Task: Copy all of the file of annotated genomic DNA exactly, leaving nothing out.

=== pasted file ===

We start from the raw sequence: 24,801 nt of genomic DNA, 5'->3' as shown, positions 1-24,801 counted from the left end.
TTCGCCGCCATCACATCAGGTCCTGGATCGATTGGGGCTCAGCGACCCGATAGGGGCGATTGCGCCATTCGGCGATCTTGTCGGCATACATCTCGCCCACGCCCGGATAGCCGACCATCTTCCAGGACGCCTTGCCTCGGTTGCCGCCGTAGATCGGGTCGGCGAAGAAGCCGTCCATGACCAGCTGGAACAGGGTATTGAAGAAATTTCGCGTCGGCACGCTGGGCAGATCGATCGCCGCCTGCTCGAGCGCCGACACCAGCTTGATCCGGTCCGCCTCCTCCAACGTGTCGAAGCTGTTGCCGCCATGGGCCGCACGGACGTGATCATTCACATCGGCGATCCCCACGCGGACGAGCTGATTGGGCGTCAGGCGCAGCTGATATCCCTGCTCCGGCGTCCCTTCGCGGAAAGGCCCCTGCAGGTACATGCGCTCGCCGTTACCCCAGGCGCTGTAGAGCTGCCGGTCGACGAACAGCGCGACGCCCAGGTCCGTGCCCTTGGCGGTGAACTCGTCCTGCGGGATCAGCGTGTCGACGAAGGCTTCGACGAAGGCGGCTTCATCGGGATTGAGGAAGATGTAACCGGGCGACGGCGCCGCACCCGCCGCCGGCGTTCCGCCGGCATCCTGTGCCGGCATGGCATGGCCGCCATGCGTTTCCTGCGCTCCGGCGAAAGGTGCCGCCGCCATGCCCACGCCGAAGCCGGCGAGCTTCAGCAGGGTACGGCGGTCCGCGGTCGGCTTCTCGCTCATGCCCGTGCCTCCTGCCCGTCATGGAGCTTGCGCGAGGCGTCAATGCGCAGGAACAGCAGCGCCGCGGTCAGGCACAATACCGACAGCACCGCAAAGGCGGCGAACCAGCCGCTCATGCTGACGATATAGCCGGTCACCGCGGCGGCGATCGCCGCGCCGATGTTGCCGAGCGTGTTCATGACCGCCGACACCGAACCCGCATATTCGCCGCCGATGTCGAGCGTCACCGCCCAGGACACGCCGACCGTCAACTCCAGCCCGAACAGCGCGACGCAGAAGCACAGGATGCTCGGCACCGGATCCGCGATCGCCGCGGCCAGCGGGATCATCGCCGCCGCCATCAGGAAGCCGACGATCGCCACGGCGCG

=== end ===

We start from the raw sequence: 24,801 nt of genomic DNA, 5'->3' as shown, positions 1-24,801 counted from the left end.
TTCGCCGCCATCACATCAGGTCCTGGATCGATTGGGGCTCAGCGACCCGATAGGGGCGATTGCGCCATTCGGCGATCTTGTCGGCATACATCTCGCCCACGCCCGGATAGCCGACCATCTTCCAGGACGCCTTGCCTCGGTTGCCGCCGTAGATCGGGTCGGCGAAGAAGCCGTCCATGACCAGCTGGAACAGGGTATTGAAGAAATTTCGCGTCGGCACGCTGGGCAGATCGATCGCCGCCTGCTCGAGCGCCGACACCAGCTTGATCCGGTCCGCCTCCTCCAACGTGTCGAAGCTGTTGCCGCCATGGGCCGCACGGACGTGATCATTCACATCGGCGATCCCCACGCGGACGAGCTGATTGGGCGTCAGGCGCAGCTGATATCCCTGCTCCGGCGTCCCTTCGCGGAAAGGCCCCTGCAGGTACATGCGCTCGCCGTTACCCCAGGCGCTGTAGAGCTGCCGGTCGACGAACAGCGCGACGCCCAGGTCCGTGCCCTTGGCGGTGAACTCGTCCTGCGGGATCAGCGTGTCGACGAAGGCTTCGACGAAGGCGGCTTCATCGGGATTGAGGAAGATGTAACCGGGCGACGGCGCCGCACCCGCCGCCGGCGTTCCGCCGGCATCCTGTGCCGGCATGGCATGGCCGCCATGCGTTTCCTGCGCTCCGGCGAAAGGTGCCGCCGCCATGCCCACGCCGAAGCCGGCGAGCTTCAGCAGGGTACGGCGGTCCGCGGTCGGCTTCTCGCTCATGCCCGTGCCTCCTGCCCGTCATGGAGCTTGCGCGAGGCGTCAATGCGCAGGAACAGCAGCGCCGCGGTCAGGCACAATACCGACAGCACCGCAAAGGCGGCGAACCAGCCGCTCATGCTGACGATATAGCCGGTCACCGCGGCGGCGATCGCCGCGCCGATGTTGCCGAGCGTGTTCATGACCGCCGACACCGAACCCGCATATTCGCCGCCGATGTCGAGCGTCACCGCCCAGGACACGCCGACCGTCAACTCCAGCCCGAACAGCGCGACGCAGAAGCACAGGATGCTCGGCACCGGATCCGCGATCGCCGCGGCCAGCGGGATCATCGCCGCCGCCATCAGGAAGCCGACGATCGCCACGGCGCG